SKELETON game rules title

OBJECTIVE OF SKELETON: Reach the finish line at the end of the track in the least amount of time possible.

NUMBER OF PLAYERS: 1+ player(s)

MATERIALS: Olympic Skeleton sled, helmet, bodysuit, spiked shoes




Skeleton is an Olympic winter sport in which competitors race down an icy track on a small sled. This sport is very similar to luge, although skeleton sees athletes race facedown and head-first down the track instead of on their back, feet-first.

Where did the Olympic Skeleton originate? It can be traced back to 1882 when English soldiers constructed various toboggan tracks between towns in Switzerland. While there is no definitive answer as to why the sport is named skeleton, it is thought that the name is derived from either the sled’s bony appearance or a poor translation of the Norwegian word for a sled or toboggan,”kjelke”. The first Austrian skeleton championships were held in 1906, and the Skeleton Federation was formed in 1923.

Despite its late 19th-century origin, skeleton didn’t become a well-established Olympic sport until the 2002 Olympic Winter Games in Salt Lake City, Utah, where it has remained an Olympic sport ever since. Before the 2002 Olympics, skeleton had only been featured in the 1928 and 1948 Olympic Winter Games. It is thought that the sport’s 54-year Olympic absence was a result of inadequate popularity, as the sport didn’t even host an annual World Championship until the minimum requirement of twelve competing countries was finally reached in 1987.


SKELETON equipment


  • Sled: A skeleton bobsled ranges in length from 31.5 inches to 47.2 inches, depending on the height of the athlete. This sled is constructed of solid steel and can weigh up to 95 pounds for male athletes and 77 pounds for competing women. Similar to a luge sled, a skeleton sled features two long steel runners underneath and bumpers/handles on the sides to help secure the athlete.
  • Helmet: Competitors must wear an alpine racing helmet with a face shield to protect their entire head.
  • Bodysuit: As with all other winter sled sports, skeleton athletes must wear an aerodynamic suit designed to minimize drag forces while also protecting their skin from possible ice burn.
  • Spiked shoes: Shoes equipped with metal spikes are necessary for traction while sprinting on the ice at the start of a run.


Unlike the other winter sled sports of bobsled and luge, skeleton has traditionally only featured single-rider events. However, as of June 2022, the International Olympic Committee decided to include a new mixed-team event in the 2026 Winter Olympic Games in Milano-Cortina.

This mixed-team event is very similar to the mixed-team relay seen in the sport of luge. One Women’s Skeleton racers will take their run down the track, with their finish marking the start of the subsequent male athlete’s run. Both Olympic Skeleton racers’ times are combined and compared to the rest of the field.


At the Winter Olympics , all skeleton events take place on the same track as both luge and bobsled events. These tracks usually measure a mile in length, contain fifteen or more turns, and descend close to 400 feet from start to finish.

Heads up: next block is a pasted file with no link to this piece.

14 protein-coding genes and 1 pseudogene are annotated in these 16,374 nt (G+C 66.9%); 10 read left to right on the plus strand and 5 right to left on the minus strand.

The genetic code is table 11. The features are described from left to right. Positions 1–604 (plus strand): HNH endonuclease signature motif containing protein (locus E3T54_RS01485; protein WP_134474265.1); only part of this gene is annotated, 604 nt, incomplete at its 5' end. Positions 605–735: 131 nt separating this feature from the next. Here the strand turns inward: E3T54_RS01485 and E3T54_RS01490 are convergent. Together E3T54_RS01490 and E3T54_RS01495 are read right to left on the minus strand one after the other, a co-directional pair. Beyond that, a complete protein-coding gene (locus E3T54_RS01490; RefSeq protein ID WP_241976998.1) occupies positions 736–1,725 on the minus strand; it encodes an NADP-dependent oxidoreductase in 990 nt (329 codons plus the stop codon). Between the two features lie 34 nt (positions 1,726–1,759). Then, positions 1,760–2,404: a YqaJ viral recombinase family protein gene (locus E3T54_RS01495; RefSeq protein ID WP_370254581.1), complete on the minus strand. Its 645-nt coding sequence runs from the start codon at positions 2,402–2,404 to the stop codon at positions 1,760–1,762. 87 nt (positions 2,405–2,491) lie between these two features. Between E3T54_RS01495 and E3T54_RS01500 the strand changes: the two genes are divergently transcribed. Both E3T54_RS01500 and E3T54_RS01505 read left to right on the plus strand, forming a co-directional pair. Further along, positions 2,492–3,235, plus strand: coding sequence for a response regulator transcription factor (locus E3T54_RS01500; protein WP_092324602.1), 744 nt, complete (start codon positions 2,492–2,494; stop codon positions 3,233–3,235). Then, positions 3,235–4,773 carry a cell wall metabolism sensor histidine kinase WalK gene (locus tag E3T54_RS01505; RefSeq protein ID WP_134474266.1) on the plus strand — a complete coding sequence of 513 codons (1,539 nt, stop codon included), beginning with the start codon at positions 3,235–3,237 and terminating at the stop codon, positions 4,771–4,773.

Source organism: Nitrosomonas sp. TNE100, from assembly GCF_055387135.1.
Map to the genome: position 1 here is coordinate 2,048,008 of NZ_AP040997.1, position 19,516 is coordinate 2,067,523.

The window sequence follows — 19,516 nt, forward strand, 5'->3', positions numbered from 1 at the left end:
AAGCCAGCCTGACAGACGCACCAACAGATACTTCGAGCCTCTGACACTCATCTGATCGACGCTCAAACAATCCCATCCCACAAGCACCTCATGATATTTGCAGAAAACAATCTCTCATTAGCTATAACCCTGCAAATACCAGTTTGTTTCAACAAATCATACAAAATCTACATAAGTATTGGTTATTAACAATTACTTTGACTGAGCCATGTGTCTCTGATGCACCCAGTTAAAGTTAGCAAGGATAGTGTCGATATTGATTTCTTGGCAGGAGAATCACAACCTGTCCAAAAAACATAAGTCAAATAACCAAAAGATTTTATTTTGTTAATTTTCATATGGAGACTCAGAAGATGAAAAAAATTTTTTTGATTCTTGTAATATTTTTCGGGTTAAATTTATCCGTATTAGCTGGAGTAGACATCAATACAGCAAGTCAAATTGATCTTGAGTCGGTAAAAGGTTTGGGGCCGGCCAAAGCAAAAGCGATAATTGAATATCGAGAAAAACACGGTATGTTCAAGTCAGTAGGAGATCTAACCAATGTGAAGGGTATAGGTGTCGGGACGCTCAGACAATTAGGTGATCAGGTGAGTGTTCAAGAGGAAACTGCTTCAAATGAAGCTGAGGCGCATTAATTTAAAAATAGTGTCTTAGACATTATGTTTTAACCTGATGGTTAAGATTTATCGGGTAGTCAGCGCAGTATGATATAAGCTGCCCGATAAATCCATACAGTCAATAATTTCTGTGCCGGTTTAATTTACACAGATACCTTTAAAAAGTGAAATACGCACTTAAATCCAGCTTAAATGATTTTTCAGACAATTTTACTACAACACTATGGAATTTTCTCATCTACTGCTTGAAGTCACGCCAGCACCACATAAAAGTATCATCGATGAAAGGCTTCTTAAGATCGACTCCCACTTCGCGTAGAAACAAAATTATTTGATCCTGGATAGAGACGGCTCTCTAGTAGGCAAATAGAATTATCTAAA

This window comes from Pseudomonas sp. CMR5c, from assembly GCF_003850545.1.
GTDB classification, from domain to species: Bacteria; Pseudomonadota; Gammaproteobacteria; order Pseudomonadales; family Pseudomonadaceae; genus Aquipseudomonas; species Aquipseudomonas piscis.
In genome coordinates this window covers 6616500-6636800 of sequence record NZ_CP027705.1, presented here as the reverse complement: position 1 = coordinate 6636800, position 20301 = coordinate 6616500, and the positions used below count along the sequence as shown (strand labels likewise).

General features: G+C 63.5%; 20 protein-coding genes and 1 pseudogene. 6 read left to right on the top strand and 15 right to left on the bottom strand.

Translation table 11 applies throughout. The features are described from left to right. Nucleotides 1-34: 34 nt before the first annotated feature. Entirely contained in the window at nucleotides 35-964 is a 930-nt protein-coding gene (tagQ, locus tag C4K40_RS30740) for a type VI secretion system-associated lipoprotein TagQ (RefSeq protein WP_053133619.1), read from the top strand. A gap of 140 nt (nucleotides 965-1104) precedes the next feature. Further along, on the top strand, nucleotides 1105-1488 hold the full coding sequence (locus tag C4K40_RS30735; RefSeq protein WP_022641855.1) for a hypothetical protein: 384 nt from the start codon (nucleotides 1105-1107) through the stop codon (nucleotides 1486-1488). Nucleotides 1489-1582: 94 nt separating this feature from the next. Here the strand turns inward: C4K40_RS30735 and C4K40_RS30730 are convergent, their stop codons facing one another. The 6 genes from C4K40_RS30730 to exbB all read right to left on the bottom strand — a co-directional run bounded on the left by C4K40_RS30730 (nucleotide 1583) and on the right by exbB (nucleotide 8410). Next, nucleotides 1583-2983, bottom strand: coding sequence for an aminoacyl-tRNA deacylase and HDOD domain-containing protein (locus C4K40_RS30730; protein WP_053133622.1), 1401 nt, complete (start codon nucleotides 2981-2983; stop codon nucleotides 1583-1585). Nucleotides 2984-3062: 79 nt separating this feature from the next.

As an example of such a track, at the 2022 Beijing Olympic Winter Games, for the Olympic sport Skeleton Competition the “Snow Dragon” sledding track featured 16 total curves, measured 1.6 miles in length, contained a 397-foot elevation difference from start to finish, and even had an extremely rare 360-degree turn!


SKELETON gameplay

A skeleton run begins in the same fashion as a bobsled run – athletes push their sled to generate as much speed as possible before hopping onto the sled on their stomach for the remainder of the run. This running start on the ice is made possible by the traction provided by the spiked shoes, allowing them to sprint at full speed with little worry of slipping on the ice.


Skeleton competitors are given four total runs spread out across two separate days. All four of these run times are then combined into a final time that is used to determine the rankings of the event.

Each skeleton run is timed to hundredths of a second, with these minuscule margins often narrowly separating the top sledders.


For the unknowledgeable viewer, it is commonly thought that skeleton sleds are simply controlled by fate – that is, the sledder has basically no control over where their sled is headed other than simply down. While it is true that skeleton sleds have no steering or braking mechanisms, an athlete can control the sled entirely with their own body.

Similar to luge, a skeleton athlete uses their entire body to control the sled. However, as a skeleton run is done head-first and in a prone position, this changes the overall body mechanics used to steer.

While shifting body weight is still a major aspect of steering a skeleton sled, possibly the most important tool at an athlete’s disposal is their head and shoulders, which lead them down the track. By turning their head and pushing down on the corners of the sled with their shoulders, a sledder can make minor adjustments that make a world of difference in how the sled maneuvers around curves. Likewise, athletes can push on the corners of their sled with their knees and tap the ground with their toes to alter their trajectory.

As the skeleton sleds slide down the track, athletes can easily reach speeds over 80 miles an hour, making it one of the most dangerous Olympic sports, up there with bobsled and luge, though Skeleton races tend to be the slowest.

Check out how fast these skeleton sliders go in these Skeleton event highlights:

Skeleton – Men’s Heats 1 & 2 | Sochi 2014 Winter Olympics


As with all other racing events, the Skeleton athlete races to have the fastest combined time of their four runs. They are the winner of the skeleton race.